Eric Hobsbawm is a great historian, but his timing is sometimes a little out. Early in his The Age of Empire he comments (p. 11): The revolution whose memory dominates the world since the First World War is no longer the French Revolution of 1789. He wrote that in 1987, only a few years before the Soviet Empire collapsed. But in fact, I think he was wrong even in 1987. The memory of the Russian Revolution may have dominated the mind of his generation (he was born in 1917) and indeed those born in the 1940s and 1950s. But I wasnt born when Cuba went communist and I wasnt yet three when the Prague Spring ended. To my generation, communism as a mass popular movement was a thing of the past. The communists might blow us all to radioactive pieces, but they werent going to take over our country (or anywhere else particularly significant).
So my question is: what revolution dominates the worlds memory now, and will do in the future? What will the Eric Hobsbawm of the twenty-second century see as the key political revolutions? (Im deliberately sticking to political revolutions, since its hard to compare the significance of scientific and technical revolutions to political events).
My suspicion is that it is the French Revolution which now again dominates the popular memory, as the prototype of both revolutionary ideals and violence, and also as the beginning of modernity. In second place, Im less sure. The American Revolution of 1776 has had enormous geopolitical effects, but I dont think its inspired many non-Americans. I think the cult of Che Guevara has now greatly declined (despite the new film). Possibly the Chinese revolutions are the most significant, although I think that more peoples mental images would be of the Cultural Revolution than the events of 1949.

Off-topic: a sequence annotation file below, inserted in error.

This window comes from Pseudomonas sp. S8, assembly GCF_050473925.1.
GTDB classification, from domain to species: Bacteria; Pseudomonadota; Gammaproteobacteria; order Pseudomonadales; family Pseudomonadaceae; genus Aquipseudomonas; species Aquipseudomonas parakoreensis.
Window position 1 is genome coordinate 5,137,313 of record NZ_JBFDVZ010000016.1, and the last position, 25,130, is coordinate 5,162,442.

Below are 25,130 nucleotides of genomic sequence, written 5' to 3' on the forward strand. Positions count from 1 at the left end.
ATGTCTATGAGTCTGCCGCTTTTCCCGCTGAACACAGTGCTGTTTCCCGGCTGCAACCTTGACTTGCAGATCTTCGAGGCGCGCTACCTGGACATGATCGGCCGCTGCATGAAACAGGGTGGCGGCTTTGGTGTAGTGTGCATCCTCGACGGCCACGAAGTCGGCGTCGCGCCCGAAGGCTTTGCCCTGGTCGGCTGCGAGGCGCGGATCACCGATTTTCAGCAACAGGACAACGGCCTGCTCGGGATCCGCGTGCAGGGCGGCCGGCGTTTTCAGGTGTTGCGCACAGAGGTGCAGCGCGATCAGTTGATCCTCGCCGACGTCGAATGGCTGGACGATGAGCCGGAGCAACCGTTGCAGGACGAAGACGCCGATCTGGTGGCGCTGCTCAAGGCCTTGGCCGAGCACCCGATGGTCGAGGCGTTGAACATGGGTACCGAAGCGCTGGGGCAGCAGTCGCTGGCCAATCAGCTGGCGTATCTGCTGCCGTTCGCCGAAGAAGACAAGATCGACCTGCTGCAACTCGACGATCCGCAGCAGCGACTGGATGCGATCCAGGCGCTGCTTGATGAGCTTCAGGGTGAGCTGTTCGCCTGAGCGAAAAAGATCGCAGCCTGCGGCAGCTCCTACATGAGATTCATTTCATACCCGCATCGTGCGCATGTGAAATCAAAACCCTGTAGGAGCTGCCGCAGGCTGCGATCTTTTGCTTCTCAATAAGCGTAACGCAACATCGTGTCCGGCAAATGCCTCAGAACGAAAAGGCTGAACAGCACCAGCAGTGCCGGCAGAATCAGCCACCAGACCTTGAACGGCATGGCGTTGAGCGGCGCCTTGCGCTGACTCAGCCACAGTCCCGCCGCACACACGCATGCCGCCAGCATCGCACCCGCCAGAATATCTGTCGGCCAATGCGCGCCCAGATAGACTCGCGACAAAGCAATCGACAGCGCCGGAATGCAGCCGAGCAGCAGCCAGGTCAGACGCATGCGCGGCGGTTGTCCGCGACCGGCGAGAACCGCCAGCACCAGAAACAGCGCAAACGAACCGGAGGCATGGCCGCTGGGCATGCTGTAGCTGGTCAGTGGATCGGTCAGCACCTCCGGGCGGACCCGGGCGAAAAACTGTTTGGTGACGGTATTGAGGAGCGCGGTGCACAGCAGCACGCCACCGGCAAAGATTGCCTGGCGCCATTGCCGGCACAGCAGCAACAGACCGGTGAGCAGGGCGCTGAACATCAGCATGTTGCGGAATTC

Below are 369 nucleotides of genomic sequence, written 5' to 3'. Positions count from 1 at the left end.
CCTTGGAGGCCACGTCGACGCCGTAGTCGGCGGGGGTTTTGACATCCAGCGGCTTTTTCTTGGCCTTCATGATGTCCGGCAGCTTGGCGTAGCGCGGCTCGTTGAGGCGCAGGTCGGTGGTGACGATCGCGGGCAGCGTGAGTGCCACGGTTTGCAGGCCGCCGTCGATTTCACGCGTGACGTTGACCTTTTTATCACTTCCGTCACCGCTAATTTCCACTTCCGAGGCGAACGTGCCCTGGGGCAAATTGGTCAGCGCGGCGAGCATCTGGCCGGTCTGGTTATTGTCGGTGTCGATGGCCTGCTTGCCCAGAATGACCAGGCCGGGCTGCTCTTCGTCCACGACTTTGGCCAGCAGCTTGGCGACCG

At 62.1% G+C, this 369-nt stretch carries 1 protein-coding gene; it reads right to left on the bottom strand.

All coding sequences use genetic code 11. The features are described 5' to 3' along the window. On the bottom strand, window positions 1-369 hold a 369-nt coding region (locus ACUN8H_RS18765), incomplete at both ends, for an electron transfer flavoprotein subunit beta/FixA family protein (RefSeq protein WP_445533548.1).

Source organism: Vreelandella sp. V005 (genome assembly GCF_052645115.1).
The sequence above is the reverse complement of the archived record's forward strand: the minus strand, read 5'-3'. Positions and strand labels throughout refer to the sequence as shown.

But Id also like to argue for the long-term significance of the Iranian revolution of 1979. As an experiment in a new form of government its clearly been a failure: I think Olivier Roy was right to talk about The Failure of Political Islam back in 1994 (even though an ideology thats failed in its practical implementation can still inspire fanatics to violence for decades to come, as communism shows). And whether the continued geopolitical impact of the Iranian Revolution will be as great as the Chinese Revolution isnt clear. Why I think the Iranian Revolution may continue to fascinate historians, however, is in its challenge to notions of progress. Why should a country have turned its back on modernity and become a theocracy, at a time when such forms of government had largely been abandoned elsewhere?
The dictatorship that haunts the imagination of historians today isnt Stalins Russia or Maos China but Hitlers Germany. Its warning from history is the fear of a civilised country returning to barbarism, the sense that our state too could end like that. I think a similar diffuse fear about countries sliding into theocracy (whether Muslim, Christian or even Hindu) is going to continue to influence historians for decades to come, and the Iranian revolution seems an obvious case study for theories about such events. But that is only the revolution that haunts my memories (perhaps because it happened when I was at the impressionable age of 14). For those of different ages and from different backgrounds: what is your memorable revolution and why?